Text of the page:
The article draws attention to the view of multiple demands of food security, national nutrition, ecological balance, market effectiveness, and system resilience in the policy-making process. This includes ensuring that the acceleration of the transition of China’s food system to a healthier, more sustainable, fairer, and more resilient one.

“A sustainable food system has five core features: systematicity, dynamism, diversity, scientificity and collaboration,” the paper says. It can be explained as follows: a sustainable food system requires the collaboration of multiple stakeholders, including the government, companies, residents, and knowledge departments; its dynamic characteristics are determined by the interactions and feedback within and outside the system; it has diversity on different spatial scales, including the local, regional, and global scales; it is a scientific system built on an interdisciplinary foundation; it can transform negative external elements into collaborative development with consideration to the interactions and trade-offs between systems.

The article further identifies six key dimensions, including security, health, justice, greenness, economy, and resilience, for constructing the strategic framework of China’s sustainable food system.

For the security part, it suggests that improving agricultural productivity is the foundation for ensuring security. To this end, it is necessary to strengthen the building of agricultural infrastructure, promote agricultural scientific and technological progress, maintain the red line of 1.8 billion mu of arable land, and ensure the adequate and effective supply of agricultural inputs. The structural reform of the agricultural supply side should be further promoted, and modern food reserve infrastructures should be established.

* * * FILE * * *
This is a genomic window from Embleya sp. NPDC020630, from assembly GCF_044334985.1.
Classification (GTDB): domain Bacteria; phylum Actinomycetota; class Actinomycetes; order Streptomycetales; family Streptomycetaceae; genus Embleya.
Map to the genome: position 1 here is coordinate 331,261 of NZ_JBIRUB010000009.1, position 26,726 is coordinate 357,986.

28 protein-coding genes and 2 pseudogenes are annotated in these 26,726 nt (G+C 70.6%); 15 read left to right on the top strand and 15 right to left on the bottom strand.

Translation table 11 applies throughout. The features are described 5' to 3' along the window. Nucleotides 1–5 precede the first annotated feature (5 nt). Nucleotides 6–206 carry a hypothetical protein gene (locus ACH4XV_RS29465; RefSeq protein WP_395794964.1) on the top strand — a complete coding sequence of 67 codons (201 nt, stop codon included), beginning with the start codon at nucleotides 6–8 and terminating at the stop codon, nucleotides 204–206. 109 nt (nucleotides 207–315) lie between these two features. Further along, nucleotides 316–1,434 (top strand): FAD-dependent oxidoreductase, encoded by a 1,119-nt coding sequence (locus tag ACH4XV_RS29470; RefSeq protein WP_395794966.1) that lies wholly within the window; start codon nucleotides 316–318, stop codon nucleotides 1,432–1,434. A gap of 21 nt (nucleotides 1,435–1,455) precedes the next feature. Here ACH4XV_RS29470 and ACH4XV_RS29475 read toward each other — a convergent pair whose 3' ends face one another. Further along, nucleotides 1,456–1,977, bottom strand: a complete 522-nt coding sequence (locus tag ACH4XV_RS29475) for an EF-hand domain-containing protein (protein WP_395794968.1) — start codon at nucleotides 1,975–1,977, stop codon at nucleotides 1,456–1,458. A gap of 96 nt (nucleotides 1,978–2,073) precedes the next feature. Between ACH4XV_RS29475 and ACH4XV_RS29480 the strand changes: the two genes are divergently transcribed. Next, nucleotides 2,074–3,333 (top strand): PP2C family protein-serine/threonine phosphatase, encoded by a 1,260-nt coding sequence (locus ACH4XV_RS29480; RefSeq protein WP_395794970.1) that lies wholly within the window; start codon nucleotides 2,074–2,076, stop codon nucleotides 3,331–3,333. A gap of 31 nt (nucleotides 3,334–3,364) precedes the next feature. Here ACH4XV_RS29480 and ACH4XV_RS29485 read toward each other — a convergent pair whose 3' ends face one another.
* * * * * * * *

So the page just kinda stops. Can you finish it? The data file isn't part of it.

It also highlights the diversified approaches to improving consumers’ awareness of balanced nutrition, dietary structure, and nutrition and health in poor rural areas.

To pursue justice and greenness means establishing a long-term mechanism for governing relative poverty and enhancing inclusiveness of the food system, as well as building an environmentally friendly and resource-efficient food system to reduce food waste and loss.

Regarding the economic feasibility, it is necessary to promote large-scale operations and improve agricultural production efficiency, while enhancing the economic feasibility of efficient and environmentally-friendly production methods.

In terms of the supply chain, it is necessary to stay ready and steady for the possible food disruptions, enhance the capacity of the food system in response to sudden public health emergencies and increase the combatable capacity of the system to de-globalization, investment, and geopolitical risks. This can be achieved by building green channels of agricultural emergency transport and improving the “reservoir” and “regulator” functions of the food reserve system, explains Liu.

“We hope to provide some systematic reflections on how to ensure China’s food security in the new era and further to contribute to sustainable global food system transition with Chinese wisdom and Chinese solutions,” Liu concluded.